2.2 Victim survivors are safe

Indicator: Decrease in family violence deaths

Analysis of data over the past seven financial years indicates that the number of family violence homicides has not significantly decreased. However, 2015–16 had the highest number of family violence-related homicides over this period, with a lower number of homicides in every year since.

Most family violence related homicide victims are women and girls, representing 14 of the 18 victims in 2021–22.

The time lag between when a homicide is reported to the register and when an investigation concludes (and identifies whether a homicide was related to family violence) is the key reason for the higher number of ‘yet to be determined’ homicides in the two most recent years, as shown in Figure 1.

Figure 1: Number of homicide victims, Victoria 2015 – 2022

Source: Coroners Court of Victoria data extracted from the Victorian Homicide Register by the Crime Statistics Agency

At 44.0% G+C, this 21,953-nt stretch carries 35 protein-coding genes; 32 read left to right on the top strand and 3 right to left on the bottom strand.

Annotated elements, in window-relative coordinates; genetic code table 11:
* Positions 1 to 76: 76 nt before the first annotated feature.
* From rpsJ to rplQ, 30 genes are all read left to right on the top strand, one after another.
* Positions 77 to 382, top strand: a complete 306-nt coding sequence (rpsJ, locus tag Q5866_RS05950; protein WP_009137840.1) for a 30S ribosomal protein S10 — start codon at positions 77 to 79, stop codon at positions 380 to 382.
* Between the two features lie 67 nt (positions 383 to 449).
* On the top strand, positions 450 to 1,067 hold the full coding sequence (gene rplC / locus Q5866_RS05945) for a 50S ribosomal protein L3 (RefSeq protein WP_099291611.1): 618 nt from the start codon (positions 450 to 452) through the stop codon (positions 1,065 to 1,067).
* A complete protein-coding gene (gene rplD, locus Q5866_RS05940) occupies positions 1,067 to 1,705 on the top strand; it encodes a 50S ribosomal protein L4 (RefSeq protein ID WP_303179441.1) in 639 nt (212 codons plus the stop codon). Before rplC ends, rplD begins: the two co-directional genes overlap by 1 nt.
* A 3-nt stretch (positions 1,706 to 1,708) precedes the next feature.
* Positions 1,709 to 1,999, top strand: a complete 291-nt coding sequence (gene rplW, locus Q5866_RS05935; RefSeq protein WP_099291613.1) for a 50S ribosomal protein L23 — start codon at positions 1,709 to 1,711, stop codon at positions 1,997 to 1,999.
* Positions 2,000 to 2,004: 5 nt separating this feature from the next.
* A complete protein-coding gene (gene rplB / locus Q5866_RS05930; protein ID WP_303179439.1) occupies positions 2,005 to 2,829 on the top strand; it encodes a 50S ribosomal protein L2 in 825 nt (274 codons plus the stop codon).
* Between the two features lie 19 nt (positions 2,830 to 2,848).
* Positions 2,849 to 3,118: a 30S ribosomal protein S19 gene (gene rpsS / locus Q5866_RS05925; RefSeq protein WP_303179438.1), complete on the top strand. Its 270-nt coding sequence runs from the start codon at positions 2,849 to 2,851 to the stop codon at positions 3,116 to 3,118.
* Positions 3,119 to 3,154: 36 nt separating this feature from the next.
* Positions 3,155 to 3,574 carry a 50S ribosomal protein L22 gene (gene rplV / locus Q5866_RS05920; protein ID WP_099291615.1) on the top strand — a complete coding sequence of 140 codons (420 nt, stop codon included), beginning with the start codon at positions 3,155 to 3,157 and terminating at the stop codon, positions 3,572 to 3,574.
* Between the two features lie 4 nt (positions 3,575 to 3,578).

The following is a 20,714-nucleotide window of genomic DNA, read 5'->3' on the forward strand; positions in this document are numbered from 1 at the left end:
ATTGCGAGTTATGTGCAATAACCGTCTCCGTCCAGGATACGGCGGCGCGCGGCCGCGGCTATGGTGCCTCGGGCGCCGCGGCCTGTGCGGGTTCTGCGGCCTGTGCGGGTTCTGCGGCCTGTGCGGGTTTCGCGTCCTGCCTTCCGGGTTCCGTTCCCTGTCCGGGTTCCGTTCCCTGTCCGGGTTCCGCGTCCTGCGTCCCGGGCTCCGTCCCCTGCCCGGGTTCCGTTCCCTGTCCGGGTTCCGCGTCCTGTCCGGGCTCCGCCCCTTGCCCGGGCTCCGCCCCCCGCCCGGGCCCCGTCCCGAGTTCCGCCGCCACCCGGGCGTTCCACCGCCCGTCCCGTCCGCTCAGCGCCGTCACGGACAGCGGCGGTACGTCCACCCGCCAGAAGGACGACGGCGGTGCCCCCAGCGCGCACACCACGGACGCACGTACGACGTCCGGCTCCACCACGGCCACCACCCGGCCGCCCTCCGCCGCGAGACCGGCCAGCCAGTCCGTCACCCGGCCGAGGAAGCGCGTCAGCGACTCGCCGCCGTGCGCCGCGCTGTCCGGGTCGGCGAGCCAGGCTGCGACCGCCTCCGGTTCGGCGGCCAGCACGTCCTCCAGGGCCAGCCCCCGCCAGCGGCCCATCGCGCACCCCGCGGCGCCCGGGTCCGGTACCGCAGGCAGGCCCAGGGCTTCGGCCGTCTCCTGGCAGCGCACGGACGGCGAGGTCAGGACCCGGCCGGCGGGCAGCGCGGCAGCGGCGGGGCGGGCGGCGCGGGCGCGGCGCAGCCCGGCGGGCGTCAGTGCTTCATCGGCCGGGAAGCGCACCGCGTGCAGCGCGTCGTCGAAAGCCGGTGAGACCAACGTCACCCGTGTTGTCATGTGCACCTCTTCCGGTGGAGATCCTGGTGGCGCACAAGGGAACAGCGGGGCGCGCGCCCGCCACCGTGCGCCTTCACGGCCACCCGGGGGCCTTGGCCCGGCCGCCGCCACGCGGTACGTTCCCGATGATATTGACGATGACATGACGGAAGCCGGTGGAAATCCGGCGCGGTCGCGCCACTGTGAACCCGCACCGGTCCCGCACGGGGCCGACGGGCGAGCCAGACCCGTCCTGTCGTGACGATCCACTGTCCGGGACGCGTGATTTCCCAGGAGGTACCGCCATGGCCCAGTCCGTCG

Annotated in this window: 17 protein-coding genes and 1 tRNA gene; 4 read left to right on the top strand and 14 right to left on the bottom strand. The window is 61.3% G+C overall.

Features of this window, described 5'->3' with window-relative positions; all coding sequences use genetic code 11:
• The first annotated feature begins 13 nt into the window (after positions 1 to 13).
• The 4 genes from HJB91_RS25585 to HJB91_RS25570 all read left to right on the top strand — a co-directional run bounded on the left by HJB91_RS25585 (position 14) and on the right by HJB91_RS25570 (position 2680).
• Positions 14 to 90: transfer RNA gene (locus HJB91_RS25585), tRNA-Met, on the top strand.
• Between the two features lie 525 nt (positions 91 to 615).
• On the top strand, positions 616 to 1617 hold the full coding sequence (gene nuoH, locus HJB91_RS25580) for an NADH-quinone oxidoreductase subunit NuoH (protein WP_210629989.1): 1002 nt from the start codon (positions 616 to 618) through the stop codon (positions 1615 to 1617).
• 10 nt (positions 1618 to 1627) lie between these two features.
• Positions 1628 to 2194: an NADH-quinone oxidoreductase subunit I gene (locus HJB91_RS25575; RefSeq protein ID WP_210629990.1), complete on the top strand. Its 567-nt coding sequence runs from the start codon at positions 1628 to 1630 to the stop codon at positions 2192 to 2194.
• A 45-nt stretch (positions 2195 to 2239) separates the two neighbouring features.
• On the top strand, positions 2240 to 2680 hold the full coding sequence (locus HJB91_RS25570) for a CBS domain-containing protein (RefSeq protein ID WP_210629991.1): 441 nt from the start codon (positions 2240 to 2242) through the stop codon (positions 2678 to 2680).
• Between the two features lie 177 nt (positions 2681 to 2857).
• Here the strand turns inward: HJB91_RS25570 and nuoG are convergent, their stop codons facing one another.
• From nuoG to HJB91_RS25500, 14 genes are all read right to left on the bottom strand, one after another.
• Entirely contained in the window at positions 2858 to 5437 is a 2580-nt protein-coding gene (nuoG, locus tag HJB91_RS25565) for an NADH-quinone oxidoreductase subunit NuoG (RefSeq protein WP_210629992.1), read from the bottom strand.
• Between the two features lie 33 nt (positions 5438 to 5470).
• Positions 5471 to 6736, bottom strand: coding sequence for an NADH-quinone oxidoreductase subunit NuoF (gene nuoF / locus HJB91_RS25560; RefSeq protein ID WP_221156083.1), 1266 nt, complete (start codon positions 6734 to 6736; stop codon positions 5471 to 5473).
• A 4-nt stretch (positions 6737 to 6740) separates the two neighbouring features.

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Table 1 provides Victorian data on the number and rate (per 100,000 people) of family violence related homicide victims from 2015–16 to 2021–22. While it may appear that family violence related homicides are decreasing, figures for 2021–22 are likely to increase as investigations into ‘yet to be determined’ homicides are finalised.

Table 1: Family violence related homicide victims - number and rate per 100,000

Type of homicide victim2015-162016-172017-182018-192019-202020-212021-22
Number of family violence related homicide victims33252116212618
Family violence related victims - rate per 100,0000.530.400.330.240.320.400.271

Source: Coroners Court of Victoria data extracted from the Victorian Homicide Register by the Crime Statistics Agency


Notes

1This figure is likely to change as more ‘yet to be determined’ homicides are finalised by investigations and the Coroner.

Updated